Breakfast was unfortunately cut short as I received multiple missed calls from our driver, later finding him disoriented at the bottom of the hill near our bus.
“Derek!” The American husband shouted, gaining his attention.
“Ah! Here you are,” Derek waved from the folding door of the bus, “I had been knocking for ten minutes, where did you all come from?”
Confused by his question, I elected to respond, “Where you directed us yesterday—Number 4 Highslate Drive.”
“Mate, my drop-off sheet says Number 14 Highslate Drive.”
Caught in a moment of doubt, we looked at one another, flooded with thoughts that our minds could not find a formidable way of organizing into a single question.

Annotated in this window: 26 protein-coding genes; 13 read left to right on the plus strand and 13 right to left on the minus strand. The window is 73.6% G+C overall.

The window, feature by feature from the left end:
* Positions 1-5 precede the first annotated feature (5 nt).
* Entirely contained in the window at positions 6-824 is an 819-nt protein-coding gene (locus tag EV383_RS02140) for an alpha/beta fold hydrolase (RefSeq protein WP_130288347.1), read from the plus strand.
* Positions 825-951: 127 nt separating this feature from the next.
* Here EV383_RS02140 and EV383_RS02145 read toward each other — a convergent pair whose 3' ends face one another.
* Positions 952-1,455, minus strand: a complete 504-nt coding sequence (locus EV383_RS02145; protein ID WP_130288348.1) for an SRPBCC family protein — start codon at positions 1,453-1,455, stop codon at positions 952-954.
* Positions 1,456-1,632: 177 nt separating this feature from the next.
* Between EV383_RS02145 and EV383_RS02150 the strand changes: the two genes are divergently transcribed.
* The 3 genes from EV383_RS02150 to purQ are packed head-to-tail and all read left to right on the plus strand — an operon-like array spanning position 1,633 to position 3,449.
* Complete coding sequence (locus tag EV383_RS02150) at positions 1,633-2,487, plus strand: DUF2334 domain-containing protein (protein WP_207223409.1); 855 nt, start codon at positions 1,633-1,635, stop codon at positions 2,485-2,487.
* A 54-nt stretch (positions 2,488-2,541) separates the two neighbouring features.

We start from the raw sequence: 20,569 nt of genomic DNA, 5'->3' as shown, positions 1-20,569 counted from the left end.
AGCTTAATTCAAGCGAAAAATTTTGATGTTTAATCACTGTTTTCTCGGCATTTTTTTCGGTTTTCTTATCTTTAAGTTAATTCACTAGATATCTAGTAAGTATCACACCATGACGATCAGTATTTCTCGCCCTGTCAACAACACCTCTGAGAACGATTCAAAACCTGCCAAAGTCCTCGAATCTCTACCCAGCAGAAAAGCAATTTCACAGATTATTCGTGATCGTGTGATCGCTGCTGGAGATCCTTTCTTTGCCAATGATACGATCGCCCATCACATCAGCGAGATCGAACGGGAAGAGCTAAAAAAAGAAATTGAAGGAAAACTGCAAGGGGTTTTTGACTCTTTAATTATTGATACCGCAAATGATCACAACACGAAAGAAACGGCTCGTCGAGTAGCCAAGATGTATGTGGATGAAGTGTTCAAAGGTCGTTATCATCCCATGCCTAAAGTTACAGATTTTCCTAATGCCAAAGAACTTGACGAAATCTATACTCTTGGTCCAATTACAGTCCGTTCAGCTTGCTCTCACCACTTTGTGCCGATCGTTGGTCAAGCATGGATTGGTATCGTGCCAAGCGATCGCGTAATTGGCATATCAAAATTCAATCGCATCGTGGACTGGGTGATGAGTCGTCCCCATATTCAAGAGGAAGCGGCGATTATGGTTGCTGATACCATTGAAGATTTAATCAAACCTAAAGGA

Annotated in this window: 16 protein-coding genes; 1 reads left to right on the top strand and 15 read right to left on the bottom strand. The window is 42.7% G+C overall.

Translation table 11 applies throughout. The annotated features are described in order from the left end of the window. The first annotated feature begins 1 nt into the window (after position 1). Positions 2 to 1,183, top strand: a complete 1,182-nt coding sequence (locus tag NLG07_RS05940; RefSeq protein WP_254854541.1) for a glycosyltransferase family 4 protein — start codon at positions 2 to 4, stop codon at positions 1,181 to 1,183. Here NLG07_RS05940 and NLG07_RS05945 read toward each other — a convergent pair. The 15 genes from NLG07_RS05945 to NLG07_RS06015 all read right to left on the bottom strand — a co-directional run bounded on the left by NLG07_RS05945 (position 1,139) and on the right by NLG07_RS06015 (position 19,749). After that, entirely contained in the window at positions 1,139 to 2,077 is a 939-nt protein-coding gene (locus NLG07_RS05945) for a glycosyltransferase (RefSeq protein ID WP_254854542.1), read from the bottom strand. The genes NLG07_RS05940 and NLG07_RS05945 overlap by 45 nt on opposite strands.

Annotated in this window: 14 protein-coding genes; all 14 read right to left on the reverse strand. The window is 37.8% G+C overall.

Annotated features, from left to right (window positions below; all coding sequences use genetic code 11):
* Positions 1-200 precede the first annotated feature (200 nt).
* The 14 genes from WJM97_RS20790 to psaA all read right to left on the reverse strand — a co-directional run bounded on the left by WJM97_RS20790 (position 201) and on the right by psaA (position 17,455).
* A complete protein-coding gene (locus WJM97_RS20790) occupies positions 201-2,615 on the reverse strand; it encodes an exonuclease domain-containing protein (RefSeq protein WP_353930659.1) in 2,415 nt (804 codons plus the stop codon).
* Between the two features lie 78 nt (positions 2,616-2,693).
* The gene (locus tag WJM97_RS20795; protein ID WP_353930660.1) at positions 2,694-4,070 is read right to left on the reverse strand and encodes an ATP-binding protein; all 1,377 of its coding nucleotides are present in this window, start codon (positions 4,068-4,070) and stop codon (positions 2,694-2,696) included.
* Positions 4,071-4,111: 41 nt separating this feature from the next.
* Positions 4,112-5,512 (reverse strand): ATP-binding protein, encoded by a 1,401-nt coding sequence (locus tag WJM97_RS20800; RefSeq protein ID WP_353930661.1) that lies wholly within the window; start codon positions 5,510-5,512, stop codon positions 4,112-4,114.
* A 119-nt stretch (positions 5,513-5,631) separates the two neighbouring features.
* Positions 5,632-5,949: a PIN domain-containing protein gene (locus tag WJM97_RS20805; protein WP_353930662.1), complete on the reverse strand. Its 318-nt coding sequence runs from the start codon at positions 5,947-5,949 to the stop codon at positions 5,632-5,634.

“Here, let’s have a look. I have my drop-off sheet from yesterday, look—oh, oh…”
“What? What is it?” The American wife looked concerned.
“For some reason, the 1 was faded,” said Derek, “How could I have missed this?”
The Americans were eager to ask the questions, which was fine, as I had one very troubling thought in my mind that could not be true.
“How did you manage to get into the house?”
“I have a more pressing question, who the hell did we stay with last night?” The husband asked.
“Nobody, I would hope. The home is, sorry—was owned by a Mrs. Ruth Thorpe. She passed away nearly three weeks ago. The house was also a bed and breakfast. Not too sure what the children are planning to do with it now.”
“Guys…,” I looked at the newlyweds who were ghastly pale and seemed as if they had aged 10 years into their marriage.
“Wait, how old was Mrs. Thorpe?” The husband asked.
“Mid-seventies, I believe. Is everything alright? It looks like the lot of you saw a ghost.”